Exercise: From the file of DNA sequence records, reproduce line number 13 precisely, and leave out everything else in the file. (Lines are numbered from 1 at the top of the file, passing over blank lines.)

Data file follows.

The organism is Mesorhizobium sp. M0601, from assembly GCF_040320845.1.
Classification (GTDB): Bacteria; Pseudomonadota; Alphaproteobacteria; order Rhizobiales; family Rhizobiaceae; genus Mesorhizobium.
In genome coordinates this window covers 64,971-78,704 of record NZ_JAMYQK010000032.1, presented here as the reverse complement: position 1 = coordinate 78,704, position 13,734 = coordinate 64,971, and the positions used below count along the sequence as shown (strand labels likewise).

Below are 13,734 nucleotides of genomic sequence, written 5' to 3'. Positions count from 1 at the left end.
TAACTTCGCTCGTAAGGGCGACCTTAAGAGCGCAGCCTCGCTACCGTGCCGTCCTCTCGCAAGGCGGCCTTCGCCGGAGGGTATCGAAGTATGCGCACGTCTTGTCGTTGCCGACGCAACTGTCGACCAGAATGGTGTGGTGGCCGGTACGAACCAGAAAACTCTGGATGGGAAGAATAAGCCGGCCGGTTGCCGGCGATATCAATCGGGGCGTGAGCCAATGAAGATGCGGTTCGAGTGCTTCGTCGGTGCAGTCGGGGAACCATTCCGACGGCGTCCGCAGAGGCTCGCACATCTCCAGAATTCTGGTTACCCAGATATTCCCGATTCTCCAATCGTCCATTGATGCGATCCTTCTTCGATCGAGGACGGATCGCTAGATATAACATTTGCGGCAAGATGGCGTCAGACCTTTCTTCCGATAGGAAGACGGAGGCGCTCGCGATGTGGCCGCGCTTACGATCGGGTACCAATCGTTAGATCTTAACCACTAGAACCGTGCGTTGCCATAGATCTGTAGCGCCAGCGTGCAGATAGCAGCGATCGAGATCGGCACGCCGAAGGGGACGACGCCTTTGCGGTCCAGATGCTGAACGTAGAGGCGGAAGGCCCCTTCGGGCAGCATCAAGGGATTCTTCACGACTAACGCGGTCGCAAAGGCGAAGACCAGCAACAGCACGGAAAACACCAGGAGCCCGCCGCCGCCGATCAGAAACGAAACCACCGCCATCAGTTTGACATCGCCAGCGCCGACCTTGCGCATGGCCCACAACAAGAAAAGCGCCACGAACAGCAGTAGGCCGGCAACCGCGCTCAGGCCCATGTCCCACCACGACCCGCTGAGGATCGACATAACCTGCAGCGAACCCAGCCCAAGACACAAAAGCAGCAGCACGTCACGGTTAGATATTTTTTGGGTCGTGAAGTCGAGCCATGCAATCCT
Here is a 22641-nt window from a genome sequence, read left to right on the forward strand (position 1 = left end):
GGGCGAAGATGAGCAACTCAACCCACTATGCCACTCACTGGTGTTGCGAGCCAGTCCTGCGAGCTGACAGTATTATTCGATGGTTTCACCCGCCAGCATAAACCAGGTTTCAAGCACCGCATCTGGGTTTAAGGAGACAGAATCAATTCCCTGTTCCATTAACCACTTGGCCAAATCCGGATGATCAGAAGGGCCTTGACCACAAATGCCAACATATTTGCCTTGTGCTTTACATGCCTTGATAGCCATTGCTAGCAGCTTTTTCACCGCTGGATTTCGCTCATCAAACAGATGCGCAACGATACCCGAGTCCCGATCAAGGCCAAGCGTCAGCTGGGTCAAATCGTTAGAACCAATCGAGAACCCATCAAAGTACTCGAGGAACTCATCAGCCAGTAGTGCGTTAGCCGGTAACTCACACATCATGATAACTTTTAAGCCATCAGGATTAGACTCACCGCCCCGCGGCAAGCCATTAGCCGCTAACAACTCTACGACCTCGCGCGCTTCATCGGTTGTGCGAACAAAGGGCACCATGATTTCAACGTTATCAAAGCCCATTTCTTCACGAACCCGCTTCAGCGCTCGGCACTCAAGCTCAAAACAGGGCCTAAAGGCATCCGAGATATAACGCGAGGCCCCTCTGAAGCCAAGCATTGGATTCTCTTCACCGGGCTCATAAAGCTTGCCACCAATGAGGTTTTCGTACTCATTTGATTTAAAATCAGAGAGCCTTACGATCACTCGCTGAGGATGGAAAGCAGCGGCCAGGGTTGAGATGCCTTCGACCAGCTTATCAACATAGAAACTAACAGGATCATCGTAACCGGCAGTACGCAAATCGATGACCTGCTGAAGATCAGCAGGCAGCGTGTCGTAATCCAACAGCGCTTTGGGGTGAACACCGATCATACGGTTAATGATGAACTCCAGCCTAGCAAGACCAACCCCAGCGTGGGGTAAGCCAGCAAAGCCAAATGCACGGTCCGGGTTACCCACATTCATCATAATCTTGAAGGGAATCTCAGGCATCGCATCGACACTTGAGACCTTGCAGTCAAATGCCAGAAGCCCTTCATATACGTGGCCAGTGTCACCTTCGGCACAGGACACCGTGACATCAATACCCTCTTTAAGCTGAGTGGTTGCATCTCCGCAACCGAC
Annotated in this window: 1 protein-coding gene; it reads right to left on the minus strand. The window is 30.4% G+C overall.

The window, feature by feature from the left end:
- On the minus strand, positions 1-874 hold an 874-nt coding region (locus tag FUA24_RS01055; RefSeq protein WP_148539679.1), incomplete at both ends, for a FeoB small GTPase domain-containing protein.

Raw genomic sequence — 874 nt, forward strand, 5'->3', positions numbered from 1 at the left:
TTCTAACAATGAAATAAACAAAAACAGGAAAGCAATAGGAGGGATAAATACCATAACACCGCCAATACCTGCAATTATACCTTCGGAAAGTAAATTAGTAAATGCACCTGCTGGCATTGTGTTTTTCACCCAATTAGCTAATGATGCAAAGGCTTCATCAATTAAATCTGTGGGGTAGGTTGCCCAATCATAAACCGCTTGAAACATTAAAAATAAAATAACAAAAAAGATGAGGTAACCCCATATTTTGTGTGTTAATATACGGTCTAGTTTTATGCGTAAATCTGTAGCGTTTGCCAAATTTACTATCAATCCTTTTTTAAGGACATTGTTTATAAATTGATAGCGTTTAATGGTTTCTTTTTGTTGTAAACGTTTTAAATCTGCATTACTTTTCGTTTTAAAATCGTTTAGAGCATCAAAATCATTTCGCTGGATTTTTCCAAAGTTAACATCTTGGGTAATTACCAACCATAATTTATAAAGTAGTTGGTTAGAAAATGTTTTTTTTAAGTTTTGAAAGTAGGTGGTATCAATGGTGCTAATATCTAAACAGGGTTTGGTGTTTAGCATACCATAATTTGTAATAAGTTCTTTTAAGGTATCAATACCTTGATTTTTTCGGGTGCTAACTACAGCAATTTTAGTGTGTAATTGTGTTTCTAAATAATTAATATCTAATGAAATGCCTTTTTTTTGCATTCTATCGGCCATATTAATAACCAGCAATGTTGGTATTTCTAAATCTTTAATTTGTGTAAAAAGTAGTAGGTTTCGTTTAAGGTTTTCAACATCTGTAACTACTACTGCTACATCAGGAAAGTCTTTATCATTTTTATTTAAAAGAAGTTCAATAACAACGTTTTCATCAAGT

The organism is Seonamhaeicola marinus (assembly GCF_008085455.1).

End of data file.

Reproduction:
The organism is Seonamhaeicola marinus (assembly GCF_008085455.1).